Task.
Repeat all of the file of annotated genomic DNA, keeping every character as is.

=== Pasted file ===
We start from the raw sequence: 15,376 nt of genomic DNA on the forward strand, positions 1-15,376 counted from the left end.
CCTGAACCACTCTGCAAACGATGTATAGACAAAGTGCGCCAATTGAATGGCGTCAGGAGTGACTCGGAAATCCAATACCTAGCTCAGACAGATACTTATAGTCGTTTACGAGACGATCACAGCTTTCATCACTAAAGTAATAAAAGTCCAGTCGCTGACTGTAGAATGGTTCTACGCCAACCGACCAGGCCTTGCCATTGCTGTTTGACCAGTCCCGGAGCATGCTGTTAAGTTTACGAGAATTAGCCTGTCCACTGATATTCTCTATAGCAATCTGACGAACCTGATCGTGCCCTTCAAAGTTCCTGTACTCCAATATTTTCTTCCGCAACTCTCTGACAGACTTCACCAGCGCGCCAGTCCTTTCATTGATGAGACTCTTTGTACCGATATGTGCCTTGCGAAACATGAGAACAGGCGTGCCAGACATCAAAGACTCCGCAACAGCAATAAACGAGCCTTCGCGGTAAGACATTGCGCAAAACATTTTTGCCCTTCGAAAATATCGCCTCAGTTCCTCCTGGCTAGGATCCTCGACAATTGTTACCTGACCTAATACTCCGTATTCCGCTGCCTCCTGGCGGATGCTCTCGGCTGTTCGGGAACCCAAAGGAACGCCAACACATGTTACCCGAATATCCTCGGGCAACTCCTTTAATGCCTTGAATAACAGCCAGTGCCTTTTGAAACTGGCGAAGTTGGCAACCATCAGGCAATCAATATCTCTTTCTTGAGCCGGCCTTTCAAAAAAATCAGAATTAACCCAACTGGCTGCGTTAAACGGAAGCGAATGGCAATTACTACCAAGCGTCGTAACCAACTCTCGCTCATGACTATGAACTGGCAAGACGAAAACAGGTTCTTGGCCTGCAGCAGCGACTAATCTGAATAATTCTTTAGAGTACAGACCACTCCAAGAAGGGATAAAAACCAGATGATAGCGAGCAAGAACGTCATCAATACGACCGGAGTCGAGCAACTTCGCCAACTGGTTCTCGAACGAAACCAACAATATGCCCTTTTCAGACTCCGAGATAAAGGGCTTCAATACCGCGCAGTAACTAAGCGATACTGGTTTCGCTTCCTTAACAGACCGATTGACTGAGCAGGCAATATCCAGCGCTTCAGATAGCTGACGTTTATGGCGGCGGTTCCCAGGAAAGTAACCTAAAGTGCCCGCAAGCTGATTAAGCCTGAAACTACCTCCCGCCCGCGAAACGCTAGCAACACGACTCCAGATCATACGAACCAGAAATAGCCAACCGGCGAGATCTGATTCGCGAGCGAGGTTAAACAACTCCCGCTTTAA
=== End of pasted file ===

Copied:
We start from the raw sequence: 15,376 nt of genomic DNA on the forward strand, positions 1-15,376 counted from the left end.
CCTGAACCACTCTGCAAACGATGTATAGACAAAGTGCGCCAATTGAATGGCGTCAGGAGTGACTCGGAAATCCAATACCTAGCTCAGACAGATACTTATAGTCGTTTACGAGACGATCACAGCTTTCATCACTAAAGTAATAAAAGTCCAGTCGCTGACTGTAGAATGGTTCTACGCCAACCGACCAGGCCTTGCCATTGCTGTTTGACCAGTCCCGGAGCATGCTGTTAAGTTTACGAGAATTAGCCTGTCCACTGATATTCTCTATAGCAATCTGACGAACCTGATCGTGCCCTTCAAAGTTCCTGTACTCCAATATTTTCTTCCGCAACTCTCTGACAGACTTCACCAGCGCGCCAGTCCTTTCATTGATGAGACTCTTTGTACCGATATGTGCCTTGCGAAACATGAGAACAGGCGTGCCAGACATCAAAGACTCCGCAACAGCAATAAACGAGCCTTCGCGGTAAGACATTGCGCAAAACATTTTTGCCCTTCGAAAATATCGCCTCAGTTCCTCCTGGCTAGGATCCTCGACAATTGTTACCTGACCTAATACTCCGTATTCCGCTGCCTCCTGGCGGATGCTCTCGGCTGTTCGGGAACCCAAAGGAACGCCAACACATGTTACCCGAATATCCTCGGGCAACTCCTTTAATGCCTTGAATAACAGCCAGTGCCTTTTGAAACTGGCGAAGTTGGCAACCATCAGGCAATCAATATCTCTTTCTTGAGCCGGCCTTTCAAAAAAATCAGAATTAACCCAACTGGCTGCGTTAAACGGAAGCGAATGGCAATTACTACCAAGCGTCGTAACCAACTCTCGCTCATGACTATGAACTGGCAAGACGAAAACAGGTTCTTGGCCTGCAGCAGCGACTAATCTGAATAATTCTTTAGAGTACAGACCACTCCAAGAAGGGATAAAAACCAGATGATAGCGAGCAAGAACGTCATCAATACGACCGGAGTCGAGCAACTTCGCCAACTGGTTCTCGAACGAAACCAACAATATGCCCTTTTCAGACTCCGAGATAAAGGGCTTCAATACCGCGCAGTAACTAAGCGATACTGGTTTCGCTTCCTTAACAGACCGATTGACTGAGCAGGCAATATCCAGCGCTTCAGATAGCTGACGTTTATGGCGGCGGTTCCCAGGAAAGTAACCTAAAGTGCCCGCAAGCTGATTAAGCCTGAAACTACCTCCCGCCCGCGAAACGCTAGCAACACGACTCCAGATCATACGAACCAGAAATAGCCAACCGGCGAGATCTGATTCGCGAGCGAGGTTAAACAACTCCCGCTTTAA